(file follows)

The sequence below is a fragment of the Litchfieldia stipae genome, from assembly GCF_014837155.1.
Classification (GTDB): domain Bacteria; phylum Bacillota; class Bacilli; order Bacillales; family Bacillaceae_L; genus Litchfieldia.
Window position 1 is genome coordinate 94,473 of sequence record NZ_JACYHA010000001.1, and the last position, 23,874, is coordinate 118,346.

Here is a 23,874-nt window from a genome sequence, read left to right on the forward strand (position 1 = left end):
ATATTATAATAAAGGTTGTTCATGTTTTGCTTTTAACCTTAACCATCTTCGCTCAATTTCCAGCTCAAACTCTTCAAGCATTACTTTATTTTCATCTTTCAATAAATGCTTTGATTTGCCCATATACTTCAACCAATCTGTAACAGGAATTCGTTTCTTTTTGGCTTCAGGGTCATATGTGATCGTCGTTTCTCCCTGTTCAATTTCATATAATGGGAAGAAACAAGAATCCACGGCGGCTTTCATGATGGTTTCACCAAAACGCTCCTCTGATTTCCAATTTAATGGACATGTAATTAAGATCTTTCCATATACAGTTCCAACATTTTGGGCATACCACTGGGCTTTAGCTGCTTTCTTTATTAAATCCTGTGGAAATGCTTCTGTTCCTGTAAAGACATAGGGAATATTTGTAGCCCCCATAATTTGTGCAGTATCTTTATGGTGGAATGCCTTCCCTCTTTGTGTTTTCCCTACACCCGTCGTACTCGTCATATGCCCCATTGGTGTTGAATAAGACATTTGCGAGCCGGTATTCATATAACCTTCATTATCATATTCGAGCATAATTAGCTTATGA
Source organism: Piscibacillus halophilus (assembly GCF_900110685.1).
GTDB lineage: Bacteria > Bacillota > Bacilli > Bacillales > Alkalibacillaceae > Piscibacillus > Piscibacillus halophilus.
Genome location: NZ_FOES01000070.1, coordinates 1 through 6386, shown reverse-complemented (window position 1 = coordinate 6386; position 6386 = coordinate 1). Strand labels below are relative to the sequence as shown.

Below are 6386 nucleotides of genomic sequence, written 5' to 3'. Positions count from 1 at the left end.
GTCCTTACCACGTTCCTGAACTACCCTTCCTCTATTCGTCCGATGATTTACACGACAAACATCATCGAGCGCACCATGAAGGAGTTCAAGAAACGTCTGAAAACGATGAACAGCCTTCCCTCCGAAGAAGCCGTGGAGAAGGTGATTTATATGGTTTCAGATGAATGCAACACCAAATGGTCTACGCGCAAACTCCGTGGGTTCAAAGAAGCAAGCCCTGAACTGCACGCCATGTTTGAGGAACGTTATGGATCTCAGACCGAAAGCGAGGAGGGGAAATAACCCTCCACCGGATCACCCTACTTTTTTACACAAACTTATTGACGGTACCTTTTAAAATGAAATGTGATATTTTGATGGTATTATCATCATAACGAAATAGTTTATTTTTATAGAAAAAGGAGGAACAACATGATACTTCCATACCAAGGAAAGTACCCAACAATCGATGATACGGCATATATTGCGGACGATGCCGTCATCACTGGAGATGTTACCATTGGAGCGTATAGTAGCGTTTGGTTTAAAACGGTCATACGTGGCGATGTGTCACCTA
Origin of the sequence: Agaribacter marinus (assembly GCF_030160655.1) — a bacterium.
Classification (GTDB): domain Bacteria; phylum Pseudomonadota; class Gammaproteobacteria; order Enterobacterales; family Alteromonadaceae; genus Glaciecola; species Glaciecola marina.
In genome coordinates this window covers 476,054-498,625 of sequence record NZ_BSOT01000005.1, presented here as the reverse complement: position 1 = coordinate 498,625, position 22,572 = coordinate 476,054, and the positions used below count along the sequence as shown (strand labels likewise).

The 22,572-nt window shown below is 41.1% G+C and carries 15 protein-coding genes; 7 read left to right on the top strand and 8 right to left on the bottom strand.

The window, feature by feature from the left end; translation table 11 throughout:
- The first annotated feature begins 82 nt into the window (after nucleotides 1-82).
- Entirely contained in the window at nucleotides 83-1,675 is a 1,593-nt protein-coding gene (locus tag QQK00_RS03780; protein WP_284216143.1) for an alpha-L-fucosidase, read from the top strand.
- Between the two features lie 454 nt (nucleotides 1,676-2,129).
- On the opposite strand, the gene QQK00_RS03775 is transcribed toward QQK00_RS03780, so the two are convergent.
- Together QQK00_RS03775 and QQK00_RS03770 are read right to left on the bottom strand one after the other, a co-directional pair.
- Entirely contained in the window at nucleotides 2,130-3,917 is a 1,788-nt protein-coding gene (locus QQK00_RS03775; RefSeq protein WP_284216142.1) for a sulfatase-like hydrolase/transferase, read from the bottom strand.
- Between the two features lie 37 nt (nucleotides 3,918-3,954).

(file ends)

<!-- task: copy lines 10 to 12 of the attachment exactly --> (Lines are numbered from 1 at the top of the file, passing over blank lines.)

GTCCTTACCACGTTCCTGAACTACCCTTCCTCTATTCGTCCGATGATTTACACGACAAACATCATCGAGCGCACCATGAAGGAGTTCAAGAAACGTCTGAAAACGATGAACAGCCTTCCCTCCGAAGAAGCCGTGGAGAAGGTGATTTATATGGTTTCAGATGAATGCAACACCAAATGGTCTACGCGCAAACTCCGTGGGTTCAAAGAAGCAAGCCCTGAACTGCACGCCATGTTTGAGGAACGTTATGGATCTCAGACCGAAAGCGAGGAGGGGAAATAACCCTCCACCGGATCACCCTACTTTTTTACACAAACTTATTGACGGTACCTTTTAAAATGAAATGTGATATTTTGATGGTATTATCATCATAACGAAATAGTTTATTTTTATAGAAAAAGGAGGAACAACATGATACTTCCATACCAAGGAAAGTACCCAACAATCGATGATACGGCATATATTGCGGACGATGCCGTCATCACTGGAGATGTTACCATTGGAGCGTATAGTAGCGTTTGGTTTAAAACGGTCATACGTGGCGATGTGTCACCTA
Origin of the sequence: Agaribacter marinus (assembly GCF_030160655.1) — a bacterium.
Classification (GTDB): domain Bacteria; phylum Pseudomonadota; class Gammaproteobacteria; order Enterobacterales; family Alteromonadaceae; genus Glaciecola; species Glaciecola marina.